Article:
An Abuse of Analogy (pt. 2)

Mar 8, 2008 at 3:06 pm
(Had to do this in two parts cause the blog editor is being naughty.)

Damon, on the other hand, took it slower, didn't do anything mainstream for a while. He made All the Pretty Horses, Rounders, The Talented Mr. Ripley. Stuff like that. Eventually he stumbled into the Bourne franchise, but that was out of the norm.

In this fable, the Allen brothers are Affleck. Their sound is louder, more immediate, full of spectacle. And they've found widespread popularity and toured the world. Whereas Naud/Clark took the road Damon traveled, looking for a way to make Pop and Art be friends and keeping a low profile. But in the eight years since Red Shirt split, I think the projects have come full circle in a way. Thunderbirds, who used to get over on sheer energy alone, found an extra level of musicianship and maturity to tap into while keeping their show a ritual of punk shamanism. And Naud/Clark, to whom experiments and texture-over-volume came naturally, managed to form a really raucous five-piece band that likes to crank it. Of course, I didn't bring this up to talk about Thunderbirds, but about Friendly Foes, the band Ryan Allen started while Thunderbirds take a much-needed break. Like Affleck (I'm going to milk this analogy for all its worth), who has recently reformed his gambling, womanizing ways to experiment with family life and smaller films, Allen confessed to me last year that he started Friendly Foes out of a wish to do something simple and song-based, that wouldn't necessarily take him away from home 9 months a year.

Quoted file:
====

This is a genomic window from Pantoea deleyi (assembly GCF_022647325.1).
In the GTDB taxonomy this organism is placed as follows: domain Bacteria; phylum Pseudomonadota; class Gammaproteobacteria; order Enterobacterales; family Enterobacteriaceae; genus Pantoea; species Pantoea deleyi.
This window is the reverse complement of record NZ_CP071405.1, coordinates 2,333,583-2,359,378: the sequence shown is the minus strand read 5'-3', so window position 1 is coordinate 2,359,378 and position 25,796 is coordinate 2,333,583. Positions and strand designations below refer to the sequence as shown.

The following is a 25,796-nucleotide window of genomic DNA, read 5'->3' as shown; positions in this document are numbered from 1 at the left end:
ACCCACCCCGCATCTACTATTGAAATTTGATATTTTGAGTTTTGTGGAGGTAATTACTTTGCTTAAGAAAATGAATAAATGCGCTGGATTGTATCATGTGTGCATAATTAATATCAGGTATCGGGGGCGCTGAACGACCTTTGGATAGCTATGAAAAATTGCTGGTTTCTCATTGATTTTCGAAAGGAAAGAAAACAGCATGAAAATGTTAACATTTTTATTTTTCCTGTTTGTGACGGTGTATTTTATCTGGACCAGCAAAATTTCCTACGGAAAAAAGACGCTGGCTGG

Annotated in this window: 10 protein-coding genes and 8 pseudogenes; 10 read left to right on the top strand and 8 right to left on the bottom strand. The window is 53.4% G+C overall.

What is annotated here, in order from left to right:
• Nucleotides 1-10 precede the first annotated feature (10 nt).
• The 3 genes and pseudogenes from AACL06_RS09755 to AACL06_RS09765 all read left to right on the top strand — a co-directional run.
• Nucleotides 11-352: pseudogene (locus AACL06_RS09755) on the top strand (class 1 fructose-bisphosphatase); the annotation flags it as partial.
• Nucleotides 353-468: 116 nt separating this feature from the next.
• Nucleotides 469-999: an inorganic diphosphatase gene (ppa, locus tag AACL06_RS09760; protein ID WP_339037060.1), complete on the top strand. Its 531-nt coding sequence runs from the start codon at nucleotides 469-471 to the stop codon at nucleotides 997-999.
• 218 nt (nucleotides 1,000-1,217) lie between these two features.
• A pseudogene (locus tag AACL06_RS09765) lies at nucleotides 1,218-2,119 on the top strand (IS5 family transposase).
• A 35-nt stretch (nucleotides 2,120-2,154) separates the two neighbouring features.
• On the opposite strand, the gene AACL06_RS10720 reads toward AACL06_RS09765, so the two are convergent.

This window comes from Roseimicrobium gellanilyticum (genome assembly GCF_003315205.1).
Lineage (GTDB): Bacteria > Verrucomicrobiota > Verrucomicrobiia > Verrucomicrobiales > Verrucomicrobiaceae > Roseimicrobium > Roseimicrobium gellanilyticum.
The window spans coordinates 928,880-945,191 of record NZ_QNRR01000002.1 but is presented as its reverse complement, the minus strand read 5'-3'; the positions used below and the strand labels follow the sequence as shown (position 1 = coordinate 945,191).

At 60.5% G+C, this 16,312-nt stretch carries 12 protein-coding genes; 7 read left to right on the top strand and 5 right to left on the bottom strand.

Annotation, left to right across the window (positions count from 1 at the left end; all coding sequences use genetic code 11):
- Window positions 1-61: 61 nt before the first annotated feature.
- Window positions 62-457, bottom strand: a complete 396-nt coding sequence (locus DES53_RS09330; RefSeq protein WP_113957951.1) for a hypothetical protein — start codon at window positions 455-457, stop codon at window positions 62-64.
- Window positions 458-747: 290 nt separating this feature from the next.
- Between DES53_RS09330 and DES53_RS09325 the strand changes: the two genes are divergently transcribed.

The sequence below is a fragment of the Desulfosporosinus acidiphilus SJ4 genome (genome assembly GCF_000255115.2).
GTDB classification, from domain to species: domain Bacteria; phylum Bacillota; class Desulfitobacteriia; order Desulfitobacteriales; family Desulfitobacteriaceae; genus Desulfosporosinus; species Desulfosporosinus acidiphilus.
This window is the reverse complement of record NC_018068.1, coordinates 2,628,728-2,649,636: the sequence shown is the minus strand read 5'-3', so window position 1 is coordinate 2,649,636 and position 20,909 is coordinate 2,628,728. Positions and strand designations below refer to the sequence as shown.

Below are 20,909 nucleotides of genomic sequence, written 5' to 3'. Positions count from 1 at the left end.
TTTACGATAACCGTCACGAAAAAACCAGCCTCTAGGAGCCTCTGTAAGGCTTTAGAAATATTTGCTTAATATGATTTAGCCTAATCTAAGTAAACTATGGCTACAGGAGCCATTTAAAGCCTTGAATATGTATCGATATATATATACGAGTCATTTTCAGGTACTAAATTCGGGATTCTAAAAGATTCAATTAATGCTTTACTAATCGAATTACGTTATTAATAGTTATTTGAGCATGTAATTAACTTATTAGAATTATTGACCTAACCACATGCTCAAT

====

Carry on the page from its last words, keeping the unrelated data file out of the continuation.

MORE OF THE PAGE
So how did this all come full circle last night? For starters, Friendly Foes made good on Allen's promise to me of a Pavement-style, primary color rock. They were so solid it was sick, and I felt a little embarrassed that Lizzie Wittman (bass) and Brad Wittman (drums) were unknowns to me. They're a banging rhythm section. Apparently I'm that out of touch. And Zoos of Berlin. What can I say about the band that I haven't said before? I've used up all my metaphors. What stood out about their set last night was that it was easily twice as loud as any previous show I've attended. What could I do but close my eyes and take it in the ears? Yeah, it hurt a little, but it was a good kind of abuse. Think of it this way. If Ennio Morricone started a band and its members used to play in a Neutral Milk Hotel cover group and by day ran a tattoo parlor that only inked Dadaist images... wouldn't you be willing to stand front-row at their show and take a little abuse too? Zoos are that strange. That good. That worth it.